BIA said to recognize Seminole council
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The Department of Interior has recognized the governing body of the Seminole Nation of Oklahoma, tribal officials said.

According to a letter dated November 29, Assistant Secretary Neal McCaleb said Jerry Haney was still considered the principal chief of the tribe. McCaleb also said all but four members of the 24-member general council, those who represent descendants of African slaves, were legally elected.

The letter, the tribe said in a statement, to Haney read: "the Department has recognized you as Chief, Mr. Factor as Assistant Chief, and now recognizes the General Council Band Representatives for all the bands except the two Freedman Bands."

Wayne Shaw, acting chair of the council, welcomed the decision. "This is good news for the people of Seminole Nation. The overwhelming majority of support from tribal members has been for the recognition of the council," he said in a statement.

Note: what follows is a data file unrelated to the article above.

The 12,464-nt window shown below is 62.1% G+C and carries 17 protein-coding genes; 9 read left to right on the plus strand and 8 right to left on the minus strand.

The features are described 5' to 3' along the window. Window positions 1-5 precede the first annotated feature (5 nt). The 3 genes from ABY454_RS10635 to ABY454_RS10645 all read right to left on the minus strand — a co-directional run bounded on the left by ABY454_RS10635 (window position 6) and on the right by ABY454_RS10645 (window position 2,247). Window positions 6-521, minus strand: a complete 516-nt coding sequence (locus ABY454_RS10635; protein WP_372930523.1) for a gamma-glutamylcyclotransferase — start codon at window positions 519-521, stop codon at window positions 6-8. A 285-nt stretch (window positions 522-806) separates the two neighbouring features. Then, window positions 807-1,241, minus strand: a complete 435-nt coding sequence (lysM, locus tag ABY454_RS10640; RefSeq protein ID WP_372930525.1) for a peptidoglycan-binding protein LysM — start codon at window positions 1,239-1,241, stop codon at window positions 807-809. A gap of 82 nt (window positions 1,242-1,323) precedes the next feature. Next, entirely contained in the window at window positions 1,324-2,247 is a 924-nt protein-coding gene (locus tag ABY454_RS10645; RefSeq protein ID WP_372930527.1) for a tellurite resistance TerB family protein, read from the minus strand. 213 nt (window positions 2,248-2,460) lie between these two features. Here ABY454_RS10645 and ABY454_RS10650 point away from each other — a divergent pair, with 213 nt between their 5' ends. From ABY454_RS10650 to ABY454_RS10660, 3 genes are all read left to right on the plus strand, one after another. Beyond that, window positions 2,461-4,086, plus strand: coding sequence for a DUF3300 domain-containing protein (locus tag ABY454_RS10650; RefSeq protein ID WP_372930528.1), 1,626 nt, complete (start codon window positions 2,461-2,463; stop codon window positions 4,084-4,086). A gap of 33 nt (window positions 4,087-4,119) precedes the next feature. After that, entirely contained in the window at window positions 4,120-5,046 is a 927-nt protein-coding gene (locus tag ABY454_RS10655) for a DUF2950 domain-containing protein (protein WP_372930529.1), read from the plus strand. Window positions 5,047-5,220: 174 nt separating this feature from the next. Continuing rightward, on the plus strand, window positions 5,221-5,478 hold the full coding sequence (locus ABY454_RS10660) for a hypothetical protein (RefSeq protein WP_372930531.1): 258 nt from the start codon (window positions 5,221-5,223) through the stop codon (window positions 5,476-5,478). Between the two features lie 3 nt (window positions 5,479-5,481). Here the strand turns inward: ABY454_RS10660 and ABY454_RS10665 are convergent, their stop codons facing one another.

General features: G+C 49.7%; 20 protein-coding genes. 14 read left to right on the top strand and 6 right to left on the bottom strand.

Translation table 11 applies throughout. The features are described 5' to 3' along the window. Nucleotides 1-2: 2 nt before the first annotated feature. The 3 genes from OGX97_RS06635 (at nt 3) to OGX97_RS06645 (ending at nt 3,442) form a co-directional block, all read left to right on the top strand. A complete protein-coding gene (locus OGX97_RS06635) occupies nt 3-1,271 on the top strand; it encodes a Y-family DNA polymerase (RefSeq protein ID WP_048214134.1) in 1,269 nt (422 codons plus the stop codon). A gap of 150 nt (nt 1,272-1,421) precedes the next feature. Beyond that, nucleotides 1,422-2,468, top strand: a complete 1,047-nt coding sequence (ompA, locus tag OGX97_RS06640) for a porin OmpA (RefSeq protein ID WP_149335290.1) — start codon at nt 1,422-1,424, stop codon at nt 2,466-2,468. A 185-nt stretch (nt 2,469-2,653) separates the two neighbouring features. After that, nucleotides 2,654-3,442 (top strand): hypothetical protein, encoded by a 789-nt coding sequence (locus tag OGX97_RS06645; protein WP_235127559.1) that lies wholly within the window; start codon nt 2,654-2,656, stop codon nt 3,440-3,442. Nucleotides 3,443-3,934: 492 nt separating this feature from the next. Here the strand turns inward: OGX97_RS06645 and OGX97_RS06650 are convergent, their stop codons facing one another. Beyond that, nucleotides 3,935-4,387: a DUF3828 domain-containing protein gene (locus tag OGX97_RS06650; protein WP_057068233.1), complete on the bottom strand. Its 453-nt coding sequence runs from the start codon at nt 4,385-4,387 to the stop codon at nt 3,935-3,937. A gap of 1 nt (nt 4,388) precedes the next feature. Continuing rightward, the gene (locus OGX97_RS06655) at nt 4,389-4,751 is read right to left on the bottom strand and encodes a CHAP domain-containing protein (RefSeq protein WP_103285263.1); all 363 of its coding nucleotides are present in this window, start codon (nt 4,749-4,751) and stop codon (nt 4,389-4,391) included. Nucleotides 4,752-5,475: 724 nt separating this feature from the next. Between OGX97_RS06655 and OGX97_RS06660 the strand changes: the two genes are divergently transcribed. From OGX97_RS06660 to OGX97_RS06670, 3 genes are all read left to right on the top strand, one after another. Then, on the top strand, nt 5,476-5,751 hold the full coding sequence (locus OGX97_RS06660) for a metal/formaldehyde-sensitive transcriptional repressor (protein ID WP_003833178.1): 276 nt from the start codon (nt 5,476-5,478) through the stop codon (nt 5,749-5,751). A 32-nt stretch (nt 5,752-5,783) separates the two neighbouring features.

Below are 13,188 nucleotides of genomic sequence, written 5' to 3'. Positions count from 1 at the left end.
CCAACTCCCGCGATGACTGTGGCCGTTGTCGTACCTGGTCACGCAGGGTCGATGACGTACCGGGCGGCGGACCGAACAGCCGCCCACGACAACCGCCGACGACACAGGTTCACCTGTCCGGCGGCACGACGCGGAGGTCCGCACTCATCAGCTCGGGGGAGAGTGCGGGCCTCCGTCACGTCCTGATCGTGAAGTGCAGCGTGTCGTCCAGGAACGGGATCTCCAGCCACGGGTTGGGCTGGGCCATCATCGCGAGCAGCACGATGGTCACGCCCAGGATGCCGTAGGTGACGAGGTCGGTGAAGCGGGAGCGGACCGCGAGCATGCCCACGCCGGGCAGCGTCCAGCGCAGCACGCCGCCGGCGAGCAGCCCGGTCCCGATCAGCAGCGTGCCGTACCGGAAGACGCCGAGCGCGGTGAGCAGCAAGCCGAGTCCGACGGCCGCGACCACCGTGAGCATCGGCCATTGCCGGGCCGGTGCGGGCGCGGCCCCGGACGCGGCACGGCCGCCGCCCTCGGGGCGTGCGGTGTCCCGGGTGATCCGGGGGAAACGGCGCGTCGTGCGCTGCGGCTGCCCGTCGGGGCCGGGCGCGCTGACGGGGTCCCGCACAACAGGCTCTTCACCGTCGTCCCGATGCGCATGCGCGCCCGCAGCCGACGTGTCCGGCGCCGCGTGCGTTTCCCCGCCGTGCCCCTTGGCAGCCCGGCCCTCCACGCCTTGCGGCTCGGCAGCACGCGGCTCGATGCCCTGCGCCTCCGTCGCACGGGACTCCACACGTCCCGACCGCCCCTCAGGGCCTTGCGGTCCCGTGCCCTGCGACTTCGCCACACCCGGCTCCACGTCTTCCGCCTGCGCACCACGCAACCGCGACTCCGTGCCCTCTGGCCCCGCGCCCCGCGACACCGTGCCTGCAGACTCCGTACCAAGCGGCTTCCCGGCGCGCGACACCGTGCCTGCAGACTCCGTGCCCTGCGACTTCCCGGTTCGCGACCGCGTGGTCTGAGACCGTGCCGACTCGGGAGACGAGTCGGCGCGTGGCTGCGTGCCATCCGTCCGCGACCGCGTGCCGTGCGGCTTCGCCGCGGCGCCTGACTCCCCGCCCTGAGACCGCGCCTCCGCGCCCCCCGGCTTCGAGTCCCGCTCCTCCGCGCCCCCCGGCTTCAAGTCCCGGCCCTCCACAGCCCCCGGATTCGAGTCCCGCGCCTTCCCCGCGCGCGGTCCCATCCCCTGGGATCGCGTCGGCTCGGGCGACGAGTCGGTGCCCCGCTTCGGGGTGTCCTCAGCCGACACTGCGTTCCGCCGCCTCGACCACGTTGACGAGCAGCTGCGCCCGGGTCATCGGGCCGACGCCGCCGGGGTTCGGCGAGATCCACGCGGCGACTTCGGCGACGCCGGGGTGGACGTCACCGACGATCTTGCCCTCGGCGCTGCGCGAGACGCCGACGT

"Now we have to begin the process of re-establishing federal funding to the Nation. We have complied with our laws and it's good to see that the Interior is finally complying with the federal court decision," he added.

Shaw was referring to a September 23 decision by a federal judge in Washington, D.C. U.S. District Judge Reggie Walton said the Bureau of Indian Affairs can continue to recognize Haney and those council members properly elected.

The BIA, however, wouldn't recognize the council members. The stalling hindered the tribe's businesses and other programs, tribal officials said.

Relevant Links:
Seminole Nation of Oklahoma -

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